Annual Report

18. Modulation by Curcumin of NF-kB Activation in Cultured Rat Mammary Gland

Makoto Onoda and Hiroshi Inano

Keywords: curcumin, NF-kB, IkB, mammary gland, nitric oxide, nitric oxide synthase

We found in a previous report that curcumin, a yellow pigment and a major component of turmeric, had the ability to inhibit induction of inducible nitric oxide synthase (iNOS) by lipopolysaccharide (LPS) in the rat mammary gland and to scavenge NO radicals. However, the NO-generation by iNOS within the mammary gland was not disturbed by the presence of curcumin after the pre-stimulation with LPS. It is, therefore, likely that curcumin does not affect the post-translational processes of iNOS de novo synthesis. In this context, we undertook an investigation to elucidate whether curcumin influenced the expression and translocation of NF -kB, the transcription factor that regulates iNOS gene transcription, and IkB, an inhibitory element of NF-kB, by using rat mammary gland tissue culture system.

Female Wistar-MS (8-week-old) rats were primed by implantation with pellets of 17-estradiol (0.5 mg/3-week-release type) and progesterone (35 mg/3-week-release type). After 3 weeks of priming, the rats were sacrificed by carbon dioxide asphyxiation and the inguinal mammary glands were excised asceptically for organ culture. The isolated mammary glands were diced into approximately 3 mm cubes, and each cube cultured in the well of 24-multiwell plates containing 2 ml of 5% fetal calf serum (FCS)/Dulbecco's Modified Eagle's Medium (DMEM) supplemented with antibiotics and antimycotic in a mixture of 5% CO2/95% air at 37oC for 2 days. The medium was then replaced with 5% FCS/DMEM in the presence or absence of LPS (0.1 or 0.5g/ml), and the culture was maintained for another 30 or 60 min. Curcumin (100-fold concentration) dissolved or suspended in absolute ethanol was added at the same time to the LPS treated cultures. At the end of the culture, the cultured mammary glands were collected and further processed for the preparation of mammary gland homogenates. The mammary glands cultured in various conditions were minced and homogenized in ice-chilled 5 mM Tris-HCl buffer (pH 7.5) containing 0.25 M sucrose, 5 mM EGTA and inhibitors (1 mM phenylmethylsulfonyl fluoride, 2 mM sodium vanadate, 10 g/ml aprotinin, 5 g/ml leupeptin). The homogenates were then centrifuged at 600 xg for 10 min at 4oC, and cytoplasmic (supernatant) and nuclear (precipitate) fractions were separately reconstituted in reducing sample buffer and loaded into the mini-gel system for SDS-PAGE. Subsequently, the separated proteins were electrotransferred to a nitrocellulose membrane. The membrane was reacted overnight with either anti-NF-kB p65 or anti-IkB body. NF-kB p65 and IkB were detected with 2nd antibody conjugated with alkaline phosphatase. The immunoreactivity was, then, visualized with nitro blue tetrazolium (NBT) and 5-bromo-4-chloro-3-indolyl phosphate (BCIP). The molecular weight of the immunoreactive bands was estimated from plots of molecular weight vs. relative mobility of rainbow marker standard proteins which were run simultaneously with the sample proteins.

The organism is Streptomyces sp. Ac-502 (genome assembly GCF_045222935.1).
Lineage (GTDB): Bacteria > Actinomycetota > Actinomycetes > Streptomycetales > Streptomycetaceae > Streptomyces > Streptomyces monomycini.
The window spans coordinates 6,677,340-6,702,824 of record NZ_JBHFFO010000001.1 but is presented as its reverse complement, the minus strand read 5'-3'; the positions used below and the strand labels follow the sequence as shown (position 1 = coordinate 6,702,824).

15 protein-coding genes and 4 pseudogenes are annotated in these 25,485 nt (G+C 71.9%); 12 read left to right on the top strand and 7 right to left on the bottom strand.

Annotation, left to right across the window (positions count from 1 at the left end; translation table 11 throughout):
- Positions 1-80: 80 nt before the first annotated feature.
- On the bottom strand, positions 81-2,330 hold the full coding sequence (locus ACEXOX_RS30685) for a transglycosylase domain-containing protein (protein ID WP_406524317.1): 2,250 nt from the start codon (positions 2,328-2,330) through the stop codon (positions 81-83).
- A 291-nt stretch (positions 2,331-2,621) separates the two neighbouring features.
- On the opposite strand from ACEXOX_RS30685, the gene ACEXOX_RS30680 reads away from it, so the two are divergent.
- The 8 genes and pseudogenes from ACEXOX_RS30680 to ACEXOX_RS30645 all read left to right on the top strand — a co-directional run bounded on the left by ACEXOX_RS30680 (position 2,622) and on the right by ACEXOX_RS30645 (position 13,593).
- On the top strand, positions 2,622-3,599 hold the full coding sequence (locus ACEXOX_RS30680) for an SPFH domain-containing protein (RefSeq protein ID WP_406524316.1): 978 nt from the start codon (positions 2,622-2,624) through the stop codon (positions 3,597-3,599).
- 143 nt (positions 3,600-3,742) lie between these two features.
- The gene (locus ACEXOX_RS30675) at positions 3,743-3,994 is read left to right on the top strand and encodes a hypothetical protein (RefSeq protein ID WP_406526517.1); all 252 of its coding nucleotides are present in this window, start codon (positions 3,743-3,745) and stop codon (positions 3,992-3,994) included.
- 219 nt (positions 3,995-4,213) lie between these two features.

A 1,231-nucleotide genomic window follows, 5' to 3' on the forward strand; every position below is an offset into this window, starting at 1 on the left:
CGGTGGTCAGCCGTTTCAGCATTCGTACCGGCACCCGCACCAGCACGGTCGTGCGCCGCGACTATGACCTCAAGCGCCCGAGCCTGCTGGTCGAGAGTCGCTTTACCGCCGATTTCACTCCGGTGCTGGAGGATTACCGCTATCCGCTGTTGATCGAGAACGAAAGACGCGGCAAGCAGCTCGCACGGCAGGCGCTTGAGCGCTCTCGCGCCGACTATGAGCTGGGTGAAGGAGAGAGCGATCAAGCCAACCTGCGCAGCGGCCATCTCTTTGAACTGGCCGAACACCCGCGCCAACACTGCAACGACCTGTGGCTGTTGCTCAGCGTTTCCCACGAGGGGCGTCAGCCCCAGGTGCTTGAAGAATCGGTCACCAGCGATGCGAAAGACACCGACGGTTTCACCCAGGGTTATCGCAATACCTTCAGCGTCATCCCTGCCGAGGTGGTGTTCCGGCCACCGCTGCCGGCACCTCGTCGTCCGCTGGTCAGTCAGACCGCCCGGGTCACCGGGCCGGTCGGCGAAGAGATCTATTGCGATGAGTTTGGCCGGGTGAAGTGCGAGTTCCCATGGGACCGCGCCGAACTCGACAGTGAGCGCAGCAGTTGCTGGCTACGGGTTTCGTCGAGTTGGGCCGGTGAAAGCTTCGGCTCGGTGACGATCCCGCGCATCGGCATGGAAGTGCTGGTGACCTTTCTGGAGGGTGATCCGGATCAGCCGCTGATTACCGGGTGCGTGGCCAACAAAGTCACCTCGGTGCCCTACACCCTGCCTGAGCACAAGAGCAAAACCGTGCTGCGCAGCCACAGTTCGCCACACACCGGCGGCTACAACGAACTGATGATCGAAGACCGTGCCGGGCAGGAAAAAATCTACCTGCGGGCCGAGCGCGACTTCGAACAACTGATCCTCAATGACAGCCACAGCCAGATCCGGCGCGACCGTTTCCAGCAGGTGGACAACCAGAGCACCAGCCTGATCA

The amount of NF-kB in the cytoplasmic fraction did not pronouncedly change after 30 and 60 min incubations with LPS (0.1 and 0.5 g/ml), however, that of the nuclear fractions was obviously increased in the mammary gland by LPS-stimulation (Fig. 10). In addition, IkB content slightly, but clearly, declined in cytoplasmic fractions of LPS-treated mammary gland. These indicate the degradation of IkB, NF-kB activation and the translocation of this transcription factor from cytoplasm to nucleus in the mammary gland in a short term after the stimulation by LPS.

On the other hand, the addition of curcumin (100M) with LPS (0.1 g/ml) to the culture clearly inhibited the translocation to the nucleus of NF-kB and recovered the reduction of IkBin the cytoplasmic fraction (Fig. 10), while, curcumin at the same dose did not show any inhibitory effect on the NF-kB translocation and IkB degradation in the mammary gland treated with a higher dose (0.5 g/ml) of LPS.

This may indicate a limited potential for curcumin on the iNOS inhibition under the current experimental conditions because of less solubility of curcumin in the in vitro culture system. In any event, NO produced harmfully within the mammary gland during acute and chronic pathophysiological conditions may perturb the regulation of normal mammary gland development and its function. Results shown here support the idea that curcumin possesses the ability to reduce induction of iNOS by LPS in the mammary gland.

The results also suggest that a part of the inhibitory activity of curcumin on iNOS induction in mammary gland may be due to inhibition of the NF-kB activation cascade following IkB degradation. Figure Legend.


Fig.10. Immunoblot analyses of NF-kBp65 and IkB in nuclear and cytoplasmic fractions, respectively, obtained from cultured rat mammary glands. Each fraction (10 g/lane) was loaded onto the SDS-PAGE mini-gel system and the immunoreactive substances were visualized by Western blot analysis with an alkaline phosphatase-conjugated secondary antibody. Lane 1, non-treatment control; Lane 2, control + LPS (0.1 g/ml); Lane 3, control + LPS + curcumin (100 M).

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